• Vincent Debat

      Articles written in Journal of Genetics

    • Adaptation to different climates results in divergent phenotypic plasticity of wing size and shape in an invasive drosophilid

      Roberta Loh Jean R. David Vincent Debat Blanche Christine Bitner-Mathé

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      The phenotypic plasticity of wing size and wing shape of Zaprionus indianus was investigated in relation to growth temperature (17°C to 31°C) in two natural populations living under different climates, equatorial and subtropical. The two populations were clearly distinguished not only by their wing size (the populations from the colder climate being bigger in size), but also by the shape of the response curves to growth temperature i.e., their reaction norms. In this respect, the temperature at which the size of the wing was maximum was about 3°C higher in the equatorial population. Such a difference in size plasticity is already found in two other nonclosely related species, might be a general evolutionary pattern in drosophilids. Wing shape was investigated by calculating an ellipse included into the wing blade, then by considering the ratio of the two axes, and also by analysing the angular position of 10 wing-vein landmarks. For an overall shape index (ratio of the two axes of the ellipse), a regular and almost linear increase was observed with increasing temperature i.e., a more round shape at high temperatures. Wing shape was also analysed by considering the variations of the various angles according to temperature. A diversity of response curves was observed, revealing either a monotonous increase or decrease with increasing temperature, and sometimes a bell shape curve. An interesting conclusion is that, in most cases, a significant difference was observed between the two populations, and the difference was more pronounced at low temperatures. These angular variations are difficult to interpret in an evolutionary context. More comparative studies should be undertaken before reaching some general conclusions.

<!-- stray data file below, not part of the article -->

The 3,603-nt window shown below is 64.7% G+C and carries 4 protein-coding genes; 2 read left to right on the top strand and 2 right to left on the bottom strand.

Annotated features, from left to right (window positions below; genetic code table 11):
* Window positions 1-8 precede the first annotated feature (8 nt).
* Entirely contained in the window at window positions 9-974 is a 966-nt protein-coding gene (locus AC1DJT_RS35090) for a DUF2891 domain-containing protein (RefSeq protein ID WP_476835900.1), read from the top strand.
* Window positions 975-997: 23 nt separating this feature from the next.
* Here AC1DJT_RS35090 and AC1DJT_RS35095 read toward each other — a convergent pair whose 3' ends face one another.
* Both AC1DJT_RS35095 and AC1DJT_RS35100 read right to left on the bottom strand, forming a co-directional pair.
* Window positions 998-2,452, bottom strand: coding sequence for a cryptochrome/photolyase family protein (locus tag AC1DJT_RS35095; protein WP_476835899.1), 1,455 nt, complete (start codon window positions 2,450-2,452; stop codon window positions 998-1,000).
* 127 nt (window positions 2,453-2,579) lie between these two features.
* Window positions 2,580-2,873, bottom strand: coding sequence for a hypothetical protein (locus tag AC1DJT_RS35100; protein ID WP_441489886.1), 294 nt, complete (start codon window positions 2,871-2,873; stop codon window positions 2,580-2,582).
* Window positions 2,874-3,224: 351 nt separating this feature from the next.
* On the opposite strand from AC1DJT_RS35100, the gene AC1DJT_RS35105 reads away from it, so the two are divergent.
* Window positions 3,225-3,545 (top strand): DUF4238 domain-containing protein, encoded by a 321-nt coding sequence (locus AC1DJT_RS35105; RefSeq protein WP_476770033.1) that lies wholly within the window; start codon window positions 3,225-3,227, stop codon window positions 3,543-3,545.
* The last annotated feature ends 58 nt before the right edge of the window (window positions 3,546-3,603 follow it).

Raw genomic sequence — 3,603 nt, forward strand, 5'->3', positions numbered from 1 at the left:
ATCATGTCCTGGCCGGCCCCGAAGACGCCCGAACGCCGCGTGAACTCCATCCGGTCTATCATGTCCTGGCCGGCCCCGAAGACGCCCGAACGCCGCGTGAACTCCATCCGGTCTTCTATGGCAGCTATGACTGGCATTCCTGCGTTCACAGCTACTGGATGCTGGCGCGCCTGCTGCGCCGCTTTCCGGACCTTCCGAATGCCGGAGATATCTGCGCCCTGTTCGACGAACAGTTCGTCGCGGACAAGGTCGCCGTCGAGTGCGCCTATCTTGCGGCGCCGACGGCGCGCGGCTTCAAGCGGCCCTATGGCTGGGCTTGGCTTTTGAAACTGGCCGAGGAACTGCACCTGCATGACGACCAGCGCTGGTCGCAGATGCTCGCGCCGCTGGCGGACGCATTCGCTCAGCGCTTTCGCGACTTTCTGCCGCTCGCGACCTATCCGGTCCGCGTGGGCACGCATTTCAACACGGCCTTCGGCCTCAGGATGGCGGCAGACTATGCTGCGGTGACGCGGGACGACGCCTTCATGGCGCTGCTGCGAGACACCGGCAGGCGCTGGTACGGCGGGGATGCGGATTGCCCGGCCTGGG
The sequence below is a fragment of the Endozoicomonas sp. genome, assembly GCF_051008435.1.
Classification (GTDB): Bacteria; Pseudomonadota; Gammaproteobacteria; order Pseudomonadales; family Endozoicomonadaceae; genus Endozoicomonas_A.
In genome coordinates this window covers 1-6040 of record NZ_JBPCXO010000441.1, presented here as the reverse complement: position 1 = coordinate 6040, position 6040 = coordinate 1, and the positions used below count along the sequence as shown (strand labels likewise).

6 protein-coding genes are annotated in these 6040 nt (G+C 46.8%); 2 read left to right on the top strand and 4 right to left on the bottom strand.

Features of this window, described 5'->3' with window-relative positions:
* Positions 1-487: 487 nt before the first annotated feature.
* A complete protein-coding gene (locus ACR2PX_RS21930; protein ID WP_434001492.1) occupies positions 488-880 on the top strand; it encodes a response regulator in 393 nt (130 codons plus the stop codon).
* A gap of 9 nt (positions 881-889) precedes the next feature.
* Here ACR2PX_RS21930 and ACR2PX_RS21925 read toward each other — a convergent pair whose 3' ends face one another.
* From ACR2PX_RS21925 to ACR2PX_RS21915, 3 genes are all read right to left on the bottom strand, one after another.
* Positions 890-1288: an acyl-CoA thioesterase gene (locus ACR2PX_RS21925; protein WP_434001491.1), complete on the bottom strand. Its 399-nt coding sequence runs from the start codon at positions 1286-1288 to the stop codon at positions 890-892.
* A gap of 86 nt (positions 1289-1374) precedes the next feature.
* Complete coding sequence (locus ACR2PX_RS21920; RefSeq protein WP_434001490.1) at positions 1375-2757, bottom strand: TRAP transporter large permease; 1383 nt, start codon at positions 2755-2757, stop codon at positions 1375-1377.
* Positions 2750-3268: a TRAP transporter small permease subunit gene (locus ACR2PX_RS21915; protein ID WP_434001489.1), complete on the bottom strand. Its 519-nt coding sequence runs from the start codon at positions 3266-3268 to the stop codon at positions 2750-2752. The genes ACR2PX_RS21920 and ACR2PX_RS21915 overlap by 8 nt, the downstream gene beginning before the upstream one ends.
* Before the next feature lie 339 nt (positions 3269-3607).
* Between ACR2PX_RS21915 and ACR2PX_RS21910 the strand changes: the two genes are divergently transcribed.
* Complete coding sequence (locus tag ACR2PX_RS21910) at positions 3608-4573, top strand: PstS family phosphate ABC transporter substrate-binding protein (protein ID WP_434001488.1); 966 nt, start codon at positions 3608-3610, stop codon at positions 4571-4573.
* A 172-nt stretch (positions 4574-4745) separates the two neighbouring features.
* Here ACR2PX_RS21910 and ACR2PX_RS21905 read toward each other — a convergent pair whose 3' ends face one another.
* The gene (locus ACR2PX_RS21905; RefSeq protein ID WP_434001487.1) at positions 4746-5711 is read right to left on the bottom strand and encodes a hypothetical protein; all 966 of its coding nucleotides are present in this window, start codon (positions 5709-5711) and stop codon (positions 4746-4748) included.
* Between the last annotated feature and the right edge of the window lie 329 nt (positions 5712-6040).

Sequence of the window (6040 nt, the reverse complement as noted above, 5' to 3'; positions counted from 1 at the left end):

• Multidimensional analysis of Drosophila wing variation in Evolution Canyon

      Vincent Debat Raphael Cornette Abraham B. Koral Eviatar Nevo David Soulet Jean R. David

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      Environmental stress has been suggested to be a major evolutionary force, both through inducing strong selection and because of its direct impact on developmental buffering processes that alter the evolvability of organisms. In particular, temperature has attracted much attention because of its importance as an ecological feature and the relative ease with which it can be experimentally manipulated in the lab. Evolution Canyon, Lower Nahal Oren, Israel, is a well studied natural site where ecological parameters are suspected to drive evolutionary differentiation. In this study, using Drosophila melanogaster isofemale lines derived from wild flies collected on both slopes of the canyon, we investigated the effect of developmental temperature upon the different components of phenotypic variation of a complex trait: the wing. Combining geometric and traditional morphometrics, we find only limited evidence for a differentiation among slopes. Investigating simultaneously phenotypic plasticity, genetic variation among isofemale lines, variation among individuals and fluctuating asymmetry, we could not identify a consistent effect of the stressful conditions encountered on the south facing slope. The prevailing structuring effect is that of the experimentally manipulated temperature which clearly influences wing mean size and shape. Variability, in contrast, is not consistently affected by temperature. Finally, we investigated the specific relationship between individual variation and fluctuating asymmetry. Using metric multi-dimensional scaling we show that the related patterns of wing shape variation are not identical, supporting the view that the underlying developmental processes are to a certain extent different.

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